This application is related to U.S. patent application Ser. No. 12/252,320 entitled “Approach For Managing Access To Electronic Documents On Network Devices Using Document Retention Policies And Document Security Policies,” filed Oct. 15, 2008, and also to U.S. patent application Ser. No. 13/226,284 entitled “Meeting Arrangement With Key Participants And With Remote Participation Capability,” filed Sep. 6, 2011, and also to U.S. patent application Ser. No. 13/226,314 entitled “Meeting Planner,” filed Sep. 6, 2011, and also to U.S. patent application Ser. No. 13/226,334 entitled “Post Meeting Processing,” filed Sep. 6, 2011, and also to U.S. patent application Ser. No. 13/037,252 entitled “Electronic Meeting Management For Mobile Wireless Devices With Post Meeting Processing,” filed Feb. 28, 2011, and also to U.S. patent application Ser. No. 12/884,019 entitled “Electronic Meeting Management System For Mobile Wireless Devices,” filed Sep. 16, 2010, and also to U.S. patent application Ser. No. 12/813,436 entitled “Security System For Managing Information On Mobile Wireless Devices,” filed Jun. 10, 2010, and also to U.S. patent application Ser. No. 12/813,436 entitled “Approach For Managing Access To Data On Client Devices,” filed herewith, and also to U.S. patent application Ser. No. 13/528,642 entitled “Approach For Managing Access To Data On Client Devices,” filed herewith, the contents of which are incorporated by reference in their entirety for all purposes as if fully set forth herein.

FIELD OF THE INVENTION

This invention relates generally to scheduling technology, and more specifically, to a system for meeting management and techniques for controlling access to electronic documents on mobile devices.

BACKGROUND

The approaches described in this section are approaches that could be pursued, but not necessarily approaches that have been previously conceived or pursued. Therefore, unless otherwise indicated, the approaches described in this section may not be prior art to the claims in this application and are not admitted to be prior art by inclusion in this section.

The widespread proliferation of network devices, such as telephony devices, tablet computers and personal digital assistants (PDAs), has increased connectivity and enhanced collaboration. In some instances, network devices execute meeting and scheduling applications to facilitate scheduling and group collaboration within or across organizations. For example, a rudimentary scheduling system may allow a user to view a schedule, send meeting invitations, and maintain a task list. However, scheduling, preparing for a meeting, presenting the meeting, and following up the results of the meeting, are often cumbersome tasks that may be bogged down by various inefficiencies.

SUMMARY

An approach is provided for managing access to a particular electronic document. A device management system receives, from a client device, a request to access a particular electronic document. A determination is made, from a plurality of policies, of one or more policies that apply to the particular electronic document, wherein the one or more policies specify one or more download and processing restrictions to be enforced with respect to the particular electronic document at client devices. A determination is made, based upon the one or more download and processing restrictions to be enforced with respect to the particular electronic document at client devices, that user authentication is required to download the particular electronic document to the client device. In response to determining that user authentication is required to download the particular electronic document to the client device, determining whether a user of the client device is authorized to download the particular electronic document. In response to determining that the user of the client device is authorized to download the particular electronic document, a determination is made of one or more attributes of the client device to which the particular electronic document is to be downloaded, and a determination is made, based upon the one or more attributes of the client device to which the particular electronic document is to be downloaded, whether the client device is currently configured to enforce the one or more download and processing restrictions with respect to the particular electronic document. In response to determining, based upon the one or more attributes of the client device to which the particular electronic document is to be downloaded, that the client device is currently configured to enforce the one or more download and processing restrictions with respect to the particular electronic document, then providing the particular electronic document to the client device. The approach may be implemented as a computer-implemented method, by an apparatus, system or device, or by a computer-readable medium storing instructions which, when processed by one or more processors, implements the approach.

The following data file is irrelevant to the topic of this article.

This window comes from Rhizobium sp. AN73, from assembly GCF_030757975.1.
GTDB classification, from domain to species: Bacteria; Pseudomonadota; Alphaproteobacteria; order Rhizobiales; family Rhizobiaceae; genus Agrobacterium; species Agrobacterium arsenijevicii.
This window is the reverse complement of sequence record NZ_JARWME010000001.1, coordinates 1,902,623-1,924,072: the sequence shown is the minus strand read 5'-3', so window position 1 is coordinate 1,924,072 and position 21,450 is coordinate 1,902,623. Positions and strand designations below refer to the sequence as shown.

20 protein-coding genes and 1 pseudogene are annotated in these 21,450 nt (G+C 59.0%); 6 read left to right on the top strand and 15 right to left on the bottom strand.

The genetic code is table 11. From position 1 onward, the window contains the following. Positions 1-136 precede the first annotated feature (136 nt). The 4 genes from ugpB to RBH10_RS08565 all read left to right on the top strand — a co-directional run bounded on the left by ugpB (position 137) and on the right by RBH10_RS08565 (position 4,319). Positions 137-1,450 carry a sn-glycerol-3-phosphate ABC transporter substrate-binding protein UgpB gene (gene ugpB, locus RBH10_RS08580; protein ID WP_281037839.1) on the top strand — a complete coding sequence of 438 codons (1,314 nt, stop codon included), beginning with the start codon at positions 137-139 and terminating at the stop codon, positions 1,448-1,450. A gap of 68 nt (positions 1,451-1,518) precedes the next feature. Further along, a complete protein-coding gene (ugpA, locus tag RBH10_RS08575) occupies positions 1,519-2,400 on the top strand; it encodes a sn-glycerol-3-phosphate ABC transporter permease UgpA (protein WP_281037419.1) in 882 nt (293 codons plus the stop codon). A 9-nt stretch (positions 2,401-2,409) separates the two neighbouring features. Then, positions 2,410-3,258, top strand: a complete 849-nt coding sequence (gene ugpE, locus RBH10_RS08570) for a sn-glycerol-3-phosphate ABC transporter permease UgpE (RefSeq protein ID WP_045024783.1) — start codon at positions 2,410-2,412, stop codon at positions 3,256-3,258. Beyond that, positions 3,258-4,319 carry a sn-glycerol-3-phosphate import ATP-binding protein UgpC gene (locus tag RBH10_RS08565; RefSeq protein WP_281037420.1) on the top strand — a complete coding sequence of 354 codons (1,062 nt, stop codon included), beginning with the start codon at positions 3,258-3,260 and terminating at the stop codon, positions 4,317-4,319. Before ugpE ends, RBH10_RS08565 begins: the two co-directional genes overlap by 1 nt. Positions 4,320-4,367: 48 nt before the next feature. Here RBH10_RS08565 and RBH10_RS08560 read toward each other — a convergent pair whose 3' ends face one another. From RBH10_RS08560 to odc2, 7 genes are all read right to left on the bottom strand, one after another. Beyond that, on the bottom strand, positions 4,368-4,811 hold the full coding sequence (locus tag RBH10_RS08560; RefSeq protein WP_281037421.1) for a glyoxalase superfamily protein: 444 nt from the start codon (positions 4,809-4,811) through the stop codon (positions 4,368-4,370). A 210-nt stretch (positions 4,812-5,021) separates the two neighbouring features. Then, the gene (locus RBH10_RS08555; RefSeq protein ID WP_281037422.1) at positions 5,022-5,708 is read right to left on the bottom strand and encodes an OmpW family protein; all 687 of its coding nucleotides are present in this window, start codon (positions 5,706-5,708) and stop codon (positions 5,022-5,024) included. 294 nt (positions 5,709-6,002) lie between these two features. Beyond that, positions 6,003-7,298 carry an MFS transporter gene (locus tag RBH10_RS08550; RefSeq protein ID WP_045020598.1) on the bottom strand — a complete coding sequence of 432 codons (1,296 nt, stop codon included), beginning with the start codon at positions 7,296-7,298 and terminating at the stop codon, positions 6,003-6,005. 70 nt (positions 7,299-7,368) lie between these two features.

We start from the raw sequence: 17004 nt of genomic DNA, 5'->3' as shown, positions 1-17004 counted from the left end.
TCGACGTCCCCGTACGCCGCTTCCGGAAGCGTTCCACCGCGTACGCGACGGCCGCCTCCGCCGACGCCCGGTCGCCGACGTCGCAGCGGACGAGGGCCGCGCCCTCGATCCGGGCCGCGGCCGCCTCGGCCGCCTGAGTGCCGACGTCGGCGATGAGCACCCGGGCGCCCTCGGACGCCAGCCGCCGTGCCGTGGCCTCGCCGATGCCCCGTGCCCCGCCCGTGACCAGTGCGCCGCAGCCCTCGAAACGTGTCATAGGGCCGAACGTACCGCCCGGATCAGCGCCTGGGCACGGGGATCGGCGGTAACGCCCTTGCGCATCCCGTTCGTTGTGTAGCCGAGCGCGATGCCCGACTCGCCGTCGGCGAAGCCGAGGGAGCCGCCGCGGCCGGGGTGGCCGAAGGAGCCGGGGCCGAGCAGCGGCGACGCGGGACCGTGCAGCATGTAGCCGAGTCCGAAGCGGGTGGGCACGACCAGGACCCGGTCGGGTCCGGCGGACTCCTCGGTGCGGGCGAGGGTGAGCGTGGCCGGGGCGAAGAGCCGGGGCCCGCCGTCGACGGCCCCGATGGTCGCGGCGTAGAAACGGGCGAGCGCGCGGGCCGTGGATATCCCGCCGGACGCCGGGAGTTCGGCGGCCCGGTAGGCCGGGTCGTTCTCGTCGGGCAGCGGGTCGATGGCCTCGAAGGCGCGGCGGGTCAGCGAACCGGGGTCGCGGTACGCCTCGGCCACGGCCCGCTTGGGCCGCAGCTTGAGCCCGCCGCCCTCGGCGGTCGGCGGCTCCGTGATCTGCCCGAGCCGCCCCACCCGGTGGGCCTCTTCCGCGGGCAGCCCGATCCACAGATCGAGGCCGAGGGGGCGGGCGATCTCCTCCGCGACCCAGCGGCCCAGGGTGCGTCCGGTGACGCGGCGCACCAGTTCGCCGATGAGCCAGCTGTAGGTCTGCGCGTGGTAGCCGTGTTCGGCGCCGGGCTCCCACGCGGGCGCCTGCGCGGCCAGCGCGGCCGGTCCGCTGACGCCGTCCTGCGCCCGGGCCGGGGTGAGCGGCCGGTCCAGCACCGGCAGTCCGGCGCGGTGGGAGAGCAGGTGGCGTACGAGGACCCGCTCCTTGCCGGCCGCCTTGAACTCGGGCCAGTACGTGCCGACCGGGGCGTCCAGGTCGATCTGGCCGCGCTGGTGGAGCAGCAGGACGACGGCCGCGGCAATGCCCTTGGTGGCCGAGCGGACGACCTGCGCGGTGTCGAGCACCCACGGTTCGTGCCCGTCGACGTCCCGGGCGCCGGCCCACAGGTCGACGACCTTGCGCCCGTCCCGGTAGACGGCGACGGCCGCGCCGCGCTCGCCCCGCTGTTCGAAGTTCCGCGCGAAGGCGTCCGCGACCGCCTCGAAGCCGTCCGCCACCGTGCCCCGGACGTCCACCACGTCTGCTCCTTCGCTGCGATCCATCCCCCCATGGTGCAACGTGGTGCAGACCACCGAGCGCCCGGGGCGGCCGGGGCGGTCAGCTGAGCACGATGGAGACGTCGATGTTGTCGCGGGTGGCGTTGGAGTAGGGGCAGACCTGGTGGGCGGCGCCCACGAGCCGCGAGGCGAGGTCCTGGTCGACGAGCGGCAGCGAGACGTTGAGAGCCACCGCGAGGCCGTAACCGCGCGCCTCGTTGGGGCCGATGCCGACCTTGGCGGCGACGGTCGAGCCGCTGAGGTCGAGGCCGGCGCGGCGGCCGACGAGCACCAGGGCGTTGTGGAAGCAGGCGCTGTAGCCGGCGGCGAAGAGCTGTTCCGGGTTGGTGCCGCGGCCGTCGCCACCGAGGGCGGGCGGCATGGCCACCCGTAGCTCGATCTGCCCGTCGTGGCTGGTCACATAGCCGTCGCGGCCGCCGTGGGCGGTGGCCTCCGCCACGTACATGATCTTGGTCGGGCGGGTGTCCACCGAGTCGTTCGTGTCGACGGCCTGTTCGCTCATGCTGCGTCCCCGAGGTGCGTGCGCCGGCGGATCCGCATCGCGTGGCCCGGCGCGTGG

BRIEF DESCRIPTION OF THE DRAWINGS

In the figures of the accompanying drawings like reference numerals refer to similar elements.

FIG. 1 is a block diagram that depicts an example security system for managing information on mobile wireless devices.

FIG. 2 is a block diagram that depicts an example mobile wireless device.

FIG. 3 is a block diagram that depicts an example architecture of a mobile wireless device.

FIG. 4 is a block diagram that depicts an example hardware architecture for a mobile wireless device.

FIG. 5 depicts an example exit system.

FIGS. 6A and 6B are example policy data tables maintained by a policy manager.